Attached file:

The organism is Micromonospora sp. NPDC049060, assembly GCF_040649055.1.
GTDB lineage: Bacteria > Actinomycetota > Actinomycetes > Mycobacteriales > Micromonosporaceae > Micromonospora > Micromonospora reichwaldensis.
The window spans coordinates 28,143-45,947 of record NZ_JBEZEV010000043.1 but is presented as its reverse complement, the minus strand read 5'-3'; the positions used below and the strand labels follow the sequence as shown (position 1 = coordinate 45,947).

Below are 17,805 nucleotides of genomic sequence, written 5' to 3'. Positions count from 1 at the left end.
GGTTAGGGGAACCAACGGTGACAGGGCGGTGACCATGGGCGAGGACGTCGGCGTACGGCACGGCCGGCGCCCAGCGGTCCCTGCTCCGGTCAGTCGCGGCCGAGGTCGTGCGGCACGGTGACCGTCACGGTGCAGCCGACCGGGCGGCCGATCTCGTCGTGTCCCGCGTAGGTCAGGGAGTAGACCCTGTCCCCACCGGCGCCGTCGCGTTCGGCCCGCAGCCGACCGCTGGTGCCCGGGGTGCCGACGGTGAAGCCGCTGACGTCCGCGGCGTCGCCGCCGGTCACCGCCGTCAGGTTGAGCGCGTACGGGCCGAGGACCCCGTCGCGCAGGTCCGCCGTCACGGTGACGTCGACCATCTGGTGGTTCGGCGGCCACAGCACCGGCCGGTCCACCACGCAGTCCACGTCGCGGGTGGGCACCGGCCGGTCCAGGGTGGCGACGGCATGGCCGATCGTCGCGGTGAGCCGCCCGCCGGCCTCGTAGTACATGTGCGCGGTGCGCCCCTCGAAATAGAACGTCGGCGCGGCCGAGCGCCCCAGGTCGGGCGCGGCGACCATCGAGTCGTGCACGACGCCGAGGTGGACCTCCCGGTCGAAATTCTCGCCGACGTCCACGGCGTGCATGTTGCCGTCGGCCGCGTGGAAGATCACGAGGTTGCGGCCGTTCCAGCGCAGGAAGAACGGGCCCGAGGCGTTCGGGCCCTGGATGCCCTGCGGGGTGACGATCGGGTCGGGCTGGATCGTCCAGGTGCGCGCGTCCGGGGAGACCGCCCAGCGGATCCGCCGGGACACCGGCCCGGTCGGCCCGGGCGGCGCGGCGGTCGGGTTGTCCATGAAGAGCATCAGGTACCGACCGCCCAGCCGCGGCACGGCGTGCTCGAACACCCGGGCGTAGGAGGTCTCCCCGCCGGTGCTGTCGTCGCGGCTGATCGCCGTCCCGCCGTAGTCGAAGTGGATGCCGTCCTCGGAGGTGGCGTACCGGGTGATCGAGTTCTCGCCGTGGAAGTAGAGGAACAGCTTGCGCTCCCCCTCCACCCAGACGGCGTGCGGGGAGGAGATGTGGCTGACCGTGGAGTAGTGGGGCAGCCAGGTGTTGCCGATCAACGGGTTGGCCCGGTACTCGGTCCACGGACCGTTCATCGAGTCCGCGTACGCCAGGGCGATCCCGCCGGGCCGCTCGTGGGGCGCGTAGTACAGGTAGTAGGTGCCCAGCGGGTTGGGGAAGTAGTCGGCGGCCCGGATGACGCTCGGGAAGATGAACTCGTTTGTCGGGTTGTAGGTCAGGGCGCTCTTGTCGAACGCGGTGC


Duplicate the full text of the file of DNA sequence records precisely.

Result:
The organism is Micromonospora sp. NPDC049060, assembly GCF_040649055.1.
GTDB lineage: Bacteria > Actinomycetota > Actinomycetes > Mycobacteriales > Micromonosporaceae > Micromonospora > Micromonospora reichwaldensis.
The window spans coordinates 28,143-45,947 of record NZ_JBEZEV010000043.1 but is presented as its reverse complement, the minus strand read 5'-3'; the positions used below and the strand labels follow the sequence as shown (position 1 = coordinate 45,947).

Below are 17,805 nucleotides of genomic sequence, written 5' to 3'. Positions count from 1 at the left end.
GGTTAGGGGAACCAACGGTGACAGGGCGGTGACCATGGGCGAGGACGTCGGCGTACGGCACGGCCGGCGCCCAGCGGTCCCTGCTCCGGTCAGTCGCGGCCGAGGTCGTGCGGCACGGTGACCGTCACGGTGCAGCCGACCGGGCGGCCGATCTCGTCGTGTCCCGCGTAGGTCAGGGAGTAGACCCTGTCCCCACCGGCGCCGTCGCGTTCGGCCCGCAGCCGACCGCTGGTGCCCGGGGTGCCGACGGTGAAGCCGCTGACGTCCGCGGCGTCGCCGCCGGTCACCGCCGTCAGGTTGAGCGCGTACGGGCCGAGGACCCCGTCGCGCAGGTCCGCCGTCACGGTGACGTCGACCATCTGGTGGTTCGGCGGCCACAGCACCGGCCGGTCCACCACGCAGTCCACGTCGCGGGTGGGCACCGGCCGGTCCAGGGTGGCGACGGCATGGCCGATCGTCGCGGTGAGCCGCCCGCCGGCCTCGTAGTACATGTGCGCGGTGCGCCCCTCGAAATAGAACGTCGGCGCGGCCGAGCGCCCCAGGTCGGGCGCGGCGACCATCGAGTCGTGCACGACGCCGAGGTGGACCTCCCGGTCGAAATTCTCGCCGACGTCCACGGCGTGCATGTTGCCGTCGGCCGCGTGGAAGATCACGAGGTTGCGGCCGTTCCAGCGCAGGAAGAACGGGCCCGAGGCGTTCGGGCCCTGGATGCCCTGCGGGGTGACGATCGGGTCGGGCTGGATCGTCCAGGTGCGCGCGTCCGGGGAGACCGCCCAGCGGATCCGCCGGGACACCGGCCCGGTCGGCCCGGGCGGCGCGGCGGTCGGGTTGTCCATGAAGAGCATCAGGTACCGACCGCCCAGCCGCGGCACGGCGTGCTCGAACACCCGGGCGTAGGAGGTCTCCCCGCCGGTGCTGTCGTCGCGGCTGATCGCCGTCCCGCCGTAGTCGAAGTGGATGCCGTCCTCGGAGGTGGCGTACCGGGTGATCGAGTTCTCGCCGTGGAAGTAGAGGAACAGCTTGCGCTCCCCCTCCACCCAGACGGCGTGCGGGGAGGAGATGTGGCTGACCGTGGAGTAGTGGGGCAGCCAGGTGTTGCCGATCAACGGGTTGGCCCGGTACTCGGTCCACGGACCGTTCATCGAGTCCGCGTACGCCAGGGCGATCCCGCCGGGCCGCTCGTGGGGCGCGTAGTACAGGTAGTAGGTGCCCAGCGGGTTGGGGAAGTAGTCGGCGGCCCGGATGACGCTCGGGAAGATGAACTCGTTTGTCGGGTTGTAGGTCAGGGCGCTCTTGTCGAACGCGGTGC